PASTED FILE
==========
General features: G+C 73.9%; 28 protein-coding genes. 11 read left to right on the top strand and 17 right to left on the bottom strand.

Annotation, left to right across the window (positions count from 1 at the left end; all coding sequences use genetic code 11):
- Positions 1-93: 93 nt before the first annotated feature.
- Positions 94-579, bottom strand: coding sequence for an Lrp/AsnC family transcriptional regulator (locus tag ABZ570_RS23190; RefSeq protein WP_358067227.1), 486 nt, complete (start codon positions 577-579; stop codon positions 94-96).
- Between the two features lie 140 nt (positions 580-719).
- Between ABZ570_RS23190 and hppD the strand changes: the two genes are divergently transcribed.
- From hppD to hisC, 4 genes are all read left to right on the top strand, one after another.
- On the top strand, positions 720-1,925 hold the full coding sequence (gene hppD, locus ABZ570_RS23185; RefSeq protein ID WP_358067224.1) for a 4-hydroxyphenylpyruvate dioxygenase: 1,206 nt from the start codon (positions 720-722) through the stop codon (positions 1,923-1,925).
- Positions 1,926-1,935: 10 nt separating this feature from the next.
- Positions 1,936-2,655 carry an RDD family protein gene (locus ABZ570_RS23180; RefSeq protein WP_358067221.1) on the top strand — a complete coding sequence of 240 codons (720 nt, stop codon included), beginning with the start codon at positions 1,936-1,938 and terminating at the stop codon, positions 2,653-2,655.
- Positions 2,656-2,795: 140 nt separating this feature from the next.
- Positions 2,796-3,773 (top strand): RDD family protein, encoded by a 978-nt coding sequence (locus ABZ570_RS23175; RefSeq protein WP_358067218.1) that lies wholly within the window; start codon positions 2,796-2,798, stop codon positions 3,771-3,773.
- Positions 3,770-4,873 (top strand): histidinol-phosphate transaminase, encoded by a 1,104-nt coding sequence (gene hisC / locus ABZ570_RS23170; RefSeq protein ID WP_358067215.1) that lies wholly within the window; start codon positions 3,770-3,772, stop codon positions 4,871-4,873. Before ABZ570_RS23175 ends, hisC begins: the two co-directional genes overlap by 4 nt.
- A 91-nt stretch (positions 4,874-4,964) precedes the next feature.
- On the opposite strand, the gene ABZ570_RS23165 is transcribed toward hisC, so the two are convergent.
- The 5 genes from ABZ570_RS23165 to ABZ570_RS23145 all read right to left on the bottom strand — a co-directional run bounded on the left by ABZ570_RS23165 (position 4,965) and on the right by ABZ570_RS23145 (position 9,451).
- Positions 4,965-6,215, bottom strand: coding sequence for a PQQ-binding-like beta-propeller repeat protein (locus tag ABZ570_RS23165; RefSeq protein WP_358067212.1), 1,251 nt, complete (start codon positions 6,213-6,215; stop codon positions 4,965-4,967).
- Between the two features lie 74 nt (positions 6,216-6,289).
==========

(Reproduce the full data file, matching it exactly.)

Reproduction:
General features: G+C 73.9%; 28 protein-coding genes. 11 read left to right on the top strand and 17 right to left on the bottom strand.

Annotation, left to right across the window (positions count from 1 at the left end; all coding sequences use genetic code 11):
- Positions 1-93: 93 nt before the first annotated feature.
- Positions 94-579, bottom strand: coding sequence for an Lrp/AsnC family transcriptional regulator (locus tag ABZ570_RS23190; RefSeq protein WP_358067227.1), 486 nt, complete (start codon positions 577-579; stop codon positions 94-96).
- Between the two features lie 140 nt (positions 580-719).
- Between ABZ570_RS23190 and hppD the strand changes: the two genes are divergently transcribed.
- From hppD to hisC, 4 genes are all read left to right on the top strand, one after another.
- On the top strand, positions 720-1,925 hold the full coding sequence (gene hppD, locus ABZ570_RS23185; RefSeq protein ID WP_358067224.1) for a 4-hydroxyphenylpyruvate dioxygenase: 1,206 nt from the start codon (positions 720-722) through the stop codon (positions 1,923-1,925).
- Positions 1,926-1,935: 10 nt separating this feature from the next.
- Positions 1,936-2,655 carry an RDD family protein gene (locus ABZ570_RS23180; RefSeq protein WP_358067221.1) on the top strand — a complete coding sequence of 240 codons (720 nt, stop codon included), beginning with the start codon at positions 1,936-1,938 and terminating at the stop codon, positions 2,653-2,655.
- Positions 2,656-2,795: 140 nt separating this feature from the next.
- Positions 2,796-3,773 (top strand): RDD family protein, encoded by a 978-nt coding sequence (locus ABZ570_RS23175; RefSeq protein WP_358067218.1) that lies wholly within the window; start codon positions 2,796-2,798, stop codon positions 3,771-3,773.
- Positions 3,770-4,873 (top strand): histidinol-phosphate transaminase, encoded by a 1,104-nt coding sequence (gene hisC / locus ABZ570_RS23170; RefSeq protein ID WP_358067215.1) that lies wholly within the window; start codon positions 3,770-3,772, stop codon positions 4,871-4,873. Before ABZ570_RS23175 ends, hisC begins: the two co-directional genes overlap by 4 nt.
- A 91-nt stretch (positions 4,874-4,964) precedes the next feature.
- On the opposite strand, the gene ABZ570_RS23165 is transcribed toward hisC, so the two are convergent.
- The 5 genes from ABZ570_RS23165 to ABZ570_RS23145 all read right to left on the bottom strand — a co-directional run bounded on the left by ABZ570_RS23165 (position 4,965) and on the right by ABZ570_RS23145 (position 9,451).
- Positions 4,965-6,215, bottom strand: coding sequence for a PQQ-binding-like beta-propeller repeat protein (locus tag ABZ570_RS23165; RefSeq protein WP_358067212.1), 1,251 nt, complete (start codon positions 6,213-6,215; stop codon positions 4,965-4,967).
- Between the two features lie 74 nt (positions 6,216-6,289).